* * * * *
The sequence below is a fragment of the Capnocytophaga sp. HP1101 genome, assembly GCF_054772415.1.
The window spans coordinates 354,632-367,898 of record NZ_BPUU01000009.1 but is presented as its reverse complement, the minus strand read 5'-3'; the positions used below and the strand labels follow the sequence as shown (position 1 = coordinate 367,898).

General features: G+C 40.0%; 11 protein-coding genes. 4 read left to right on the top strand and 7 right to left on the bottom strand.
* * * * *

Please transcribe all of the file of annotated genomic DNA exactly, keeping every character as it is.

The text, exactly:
The sequence below is a fragment of the Capnocytophaga sp. HP1101 genome, assembly GCF_054772415.1.
The window spans coordinates 354,632-367,898 of record NZ_BPUU01000009.1 but is presented as its reverse complement, the minus strand read 5'-3'; the positions used below and the strand labels follow the sequence as shown (position 1 = coordinate 367,898).

General features: G+C 40.0%; 11 protein-coding genes. 4 read left to right on the top strand and 7 right to left on the bottom strand.